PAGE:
As students, we need to make sure that we know our renting rights. Be an even better tenant by knowing when your landlord is breaking the law.
Government legislation protects students and their money from rogue landlords and agents. And new laws coming into force on 1st October will mean landlords must provide adequate size bedrooms and sufficient rubbish bins.
But that’s not all, here are six important things students should know when it comes to renting:
Your deposit must be protected in a Government-backed scheme – get a certificate from your landlord or agent.
Check the property is safe – think fire, electrical, gas safety certificate, and hygiene. If you have concerns, raise them with your landlord or agent immediately.
Agree an inventory with your landlord or agent – or you could lose money when you move out.
By law, landlords must install a smoke alarm on each floor (and carbon monoxide alarms if needed) but it’s your job to regularly check they are working.
Know who is responsible for bills (water, electricity, gas) and take meter readings.
Landlords or agents must be reachable to fix problems quickly – make sure you have their contact details.
By law, your landlord must notify you 24 hours before if they plan to access the property for any repairs or maintenance.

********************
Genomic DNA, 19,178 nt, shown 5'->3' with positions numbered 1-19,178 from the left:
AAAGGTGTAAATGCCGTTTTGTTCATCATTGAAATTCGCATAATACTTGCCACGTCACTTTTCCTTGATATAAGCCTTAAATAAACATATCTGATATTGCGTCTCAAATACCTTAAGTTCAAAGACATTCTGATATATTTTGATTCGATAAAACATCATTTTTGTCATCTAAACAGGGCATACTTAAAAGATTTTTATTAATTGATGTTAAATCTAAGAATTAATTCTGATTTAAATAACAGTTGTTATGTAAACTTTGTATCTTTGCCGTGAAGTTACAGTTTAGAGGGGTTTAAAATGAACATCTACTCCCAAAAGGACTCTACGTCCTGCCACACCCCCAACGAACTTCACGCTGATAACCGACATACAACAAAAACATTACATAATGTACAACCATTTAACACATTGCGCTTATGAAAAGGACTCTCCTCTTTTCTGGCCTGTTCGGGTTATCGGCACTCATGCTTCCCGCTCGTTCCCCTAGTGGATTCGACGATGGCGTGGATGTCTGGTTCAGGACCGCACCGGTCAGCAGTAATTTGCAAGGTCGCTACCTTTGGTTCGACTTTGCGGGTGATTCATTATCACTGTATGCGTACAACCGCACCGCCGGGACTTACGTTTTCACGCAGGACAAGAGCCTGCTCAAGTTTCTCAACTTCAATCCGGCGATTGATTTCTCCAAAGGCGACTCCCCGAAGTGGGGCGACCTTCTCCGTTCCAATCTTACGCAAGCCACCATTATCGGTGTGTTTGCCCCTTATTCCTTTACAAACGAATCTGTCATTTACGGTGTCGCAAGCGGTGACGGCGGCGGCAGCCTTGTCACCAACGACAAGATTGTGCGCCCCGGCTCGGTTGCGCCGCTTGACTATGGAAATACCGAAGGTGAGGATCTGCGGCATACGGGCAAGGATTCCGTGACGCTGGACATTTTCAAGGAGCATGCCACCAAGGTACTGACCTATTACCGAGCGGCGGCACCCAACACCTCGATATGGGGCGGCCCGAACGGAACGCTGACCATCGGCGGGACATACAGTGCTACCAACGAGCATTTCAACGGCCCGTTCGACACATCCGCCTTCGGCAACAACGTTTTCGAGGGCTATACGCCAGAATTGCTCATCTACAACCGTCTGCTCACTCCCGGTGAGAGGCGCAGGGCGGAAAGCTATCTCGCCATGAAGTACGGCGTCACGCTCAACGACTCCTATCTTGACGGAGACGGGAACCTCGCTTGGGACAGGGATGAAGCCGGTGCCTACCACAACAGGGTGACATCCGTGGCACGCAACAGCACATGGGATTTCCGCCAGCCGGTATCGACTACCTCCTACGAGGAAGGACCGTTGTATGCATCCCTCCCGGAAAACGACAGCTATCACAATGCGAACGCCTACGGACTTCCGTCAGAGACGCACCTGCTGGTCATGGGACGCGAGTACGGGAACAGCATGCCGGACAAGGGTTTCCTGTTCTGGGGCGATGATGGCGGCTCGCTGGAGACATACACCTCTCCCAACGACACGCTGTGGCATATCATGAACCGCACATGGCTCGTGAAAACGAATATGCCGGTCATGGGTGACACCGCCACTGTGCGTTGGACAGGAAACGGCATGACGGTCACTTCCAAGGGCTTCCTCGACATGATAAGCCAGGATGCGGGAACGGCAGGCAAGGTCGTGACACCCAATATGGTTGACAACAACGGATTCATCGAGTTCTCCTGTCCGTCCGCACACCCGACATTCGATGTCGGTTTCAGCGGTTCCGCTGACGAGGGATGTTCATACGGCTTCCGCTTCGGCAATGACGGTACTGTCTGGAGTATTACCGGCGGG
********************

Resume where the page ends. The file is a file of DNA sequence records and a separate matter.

The government are making sure that landlords are not taking advantage of students by setting unfairly high fees.
Minister for Housing and Homelessness Heather Wheeler MP said: “Rogue landlords and agents should never get in the way of students enjoying university life and we’re working to stop them in their tracks.
“We’ve brought in laws to crack down on bad operators and we have measures in place to protect tenants’ deposits.
“We are going even further by changing the law to ban unfair letting fees and cap tenancy deposits.”
The minister encourages more students to know their rights and flag up the landlords who are not following the government’s laws on renting.
Your landlord MUST repair any problems
Landlords or agents must deal with any problems with the water, electricity and gas supply, and maintain appliances and furniture they have supplied. Councils can step in when landlords don’t do their job, and there are independent schemes to help resolve disputes with letting agents.
How small is your room?
Tiny Bedrooms (of less than 6.51 square metres for one adult) are banned. The laws will come in from October 1 but local authorities can give landlords up to 18 months to get bedroom sizes right.
Protecting our money
As well as this, new regulations taking effect from 1 April 2019 will keep renters’ money safe by only allowing letting agents that join a Government-approved client money protection scheme to handle their money.